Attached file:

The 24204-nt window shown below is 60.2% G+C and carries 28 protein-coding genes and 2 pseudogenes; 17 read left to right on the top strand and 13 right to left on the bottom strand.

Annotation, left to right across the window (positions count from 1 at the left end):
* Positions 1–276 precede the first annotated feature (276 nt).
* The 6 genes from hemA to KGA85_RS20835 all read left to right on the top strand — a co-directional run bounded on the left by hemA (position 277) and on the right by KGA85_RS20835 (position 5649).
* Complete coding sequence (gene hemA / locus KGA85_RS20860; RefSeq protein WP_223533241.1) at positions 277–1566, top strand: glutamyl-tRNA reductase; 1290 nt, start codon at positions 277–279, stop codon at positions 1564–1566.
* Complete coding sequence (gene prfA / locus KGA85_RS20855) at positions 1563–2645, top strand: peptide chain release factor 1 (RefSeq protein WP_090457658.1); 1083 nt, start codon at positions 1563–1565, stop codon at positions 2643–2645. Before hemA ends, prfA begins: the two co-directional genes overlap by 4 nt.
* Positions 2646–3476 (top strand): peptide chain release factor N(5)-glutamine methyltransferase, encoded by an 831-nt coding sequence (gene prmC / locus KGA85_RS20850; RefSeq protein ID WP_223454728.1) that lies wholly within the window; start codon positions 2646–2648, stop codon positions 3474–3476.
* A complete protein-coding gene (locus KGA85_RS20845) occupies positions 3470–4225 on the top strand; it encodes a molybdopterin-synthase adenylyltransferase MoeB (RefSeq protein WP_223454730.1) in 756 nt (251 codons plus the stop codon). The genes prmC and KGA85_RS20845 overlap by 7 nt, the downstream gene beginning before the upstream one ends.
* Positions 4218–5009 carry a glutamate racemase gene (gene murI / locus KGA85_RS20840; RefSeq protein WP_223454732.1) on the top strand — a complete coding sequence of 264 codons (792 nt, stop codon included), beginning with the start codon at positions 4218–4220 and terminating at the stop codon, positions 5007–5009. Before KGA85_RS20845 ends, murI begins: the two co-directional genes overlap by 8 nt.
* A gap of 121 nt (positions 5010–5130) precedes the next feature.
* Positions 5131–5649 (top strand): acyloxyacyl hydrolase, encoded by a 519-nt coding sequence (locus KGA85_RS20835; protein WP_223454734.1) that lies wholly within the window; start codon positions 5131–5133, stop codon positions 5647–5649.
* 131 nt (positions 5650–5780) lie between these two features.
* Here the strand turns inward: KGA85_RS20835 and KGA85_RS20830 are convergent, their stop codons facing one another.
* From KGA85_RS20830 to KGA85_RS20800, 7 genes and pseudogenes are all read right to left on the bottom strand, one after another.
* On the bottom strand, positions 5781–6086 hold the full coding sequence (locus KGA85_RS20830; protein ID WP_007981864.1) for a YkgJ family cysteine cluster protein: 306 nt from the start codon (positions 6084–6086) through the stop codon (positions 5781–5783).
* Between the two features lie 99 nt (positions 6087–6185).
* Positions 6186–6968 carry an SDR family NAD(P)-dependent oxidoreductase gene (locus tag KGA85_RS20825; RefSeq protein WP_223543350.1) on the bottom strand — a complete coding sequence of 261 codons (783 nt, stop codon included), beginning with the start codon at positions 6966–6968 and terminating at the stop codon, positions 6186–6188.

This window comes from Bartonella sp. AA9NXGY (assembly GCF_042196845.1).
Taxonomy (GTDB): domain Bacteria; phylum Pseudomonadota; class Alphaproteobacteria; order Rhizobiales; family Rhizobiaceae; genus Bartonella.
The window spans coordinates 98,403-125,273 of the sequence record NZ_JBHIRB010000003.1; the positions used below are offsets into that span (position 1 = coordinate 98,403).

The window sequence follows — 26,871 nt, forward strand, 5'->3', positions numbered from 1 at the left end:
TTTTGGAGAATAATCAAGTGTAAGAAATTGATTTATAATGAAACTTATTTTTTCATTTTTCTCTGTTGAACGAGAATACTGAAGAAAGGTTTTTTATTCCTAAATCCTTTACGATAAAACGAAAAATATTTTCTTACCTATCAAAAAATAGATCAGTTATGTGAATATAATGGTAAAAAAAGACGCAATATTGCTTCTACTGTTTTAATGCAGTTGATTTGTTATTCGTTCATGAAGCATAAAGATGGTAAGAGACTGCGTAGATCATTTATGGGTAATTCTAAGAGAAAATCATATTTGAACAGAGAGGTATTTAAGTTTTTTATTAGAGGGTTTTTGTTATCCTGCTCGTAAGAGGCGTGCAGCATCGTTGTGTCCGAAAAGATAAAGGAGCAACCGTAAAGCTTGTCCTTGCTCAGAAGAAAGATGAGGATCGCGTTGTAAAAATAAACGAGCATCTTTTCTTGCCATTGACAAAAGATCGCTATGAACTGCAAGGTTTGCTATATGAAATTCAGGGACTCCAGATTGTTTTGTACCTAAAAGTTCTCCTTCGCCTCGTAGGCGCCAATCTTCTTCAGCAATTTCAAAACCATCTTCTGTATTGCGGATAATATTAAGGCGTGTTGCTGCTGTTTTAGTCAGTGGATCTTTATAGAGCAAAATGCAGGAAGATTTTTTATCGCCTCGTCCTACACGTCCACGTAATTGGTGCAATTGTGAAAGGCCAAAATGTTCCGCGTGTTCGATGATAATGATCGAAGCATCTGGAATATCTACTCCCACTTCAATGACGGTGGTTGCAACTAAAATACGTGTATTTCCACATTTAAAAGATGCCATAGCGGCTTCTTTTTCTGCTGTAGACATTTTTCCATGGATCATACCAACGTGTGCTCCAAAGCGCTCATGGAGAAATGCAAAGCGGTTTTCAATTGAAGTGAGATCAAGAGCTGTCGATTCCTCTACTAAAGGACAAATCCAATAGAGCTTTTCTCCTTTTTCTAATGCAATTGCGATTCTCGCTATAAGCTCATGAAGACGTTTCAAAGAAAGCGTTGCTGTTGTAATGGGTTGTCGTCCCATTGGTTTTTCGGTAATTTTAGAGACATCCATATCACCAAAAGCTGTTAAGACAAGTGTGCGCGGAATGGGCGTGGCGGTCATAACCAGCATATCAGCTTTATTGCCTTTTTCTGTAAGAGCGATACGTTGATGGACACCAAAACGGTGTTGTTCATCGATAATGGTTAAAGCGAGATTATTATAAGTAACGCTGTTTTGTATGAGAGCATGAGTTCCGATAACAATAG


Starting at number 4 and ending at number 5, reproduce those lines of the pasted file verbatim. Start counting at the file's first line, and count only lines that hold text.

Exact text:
* The 6 genes from hemA to KGA85_RS20835 all read left to right on the top strand — a co-directional run bounded on the left by hemA (position 277) and on the right by KGA85_RS20835 (position 5649).
* Complete coding sequence (gene hemA / locus KGA85_RS20860; RefSeq protein WP_223533241.1) at positions 277–1566, top strand: glutamyl-tRNA reductase; 1290 nt, start codon at positions 277–279, stop codon at positions 1564–1566.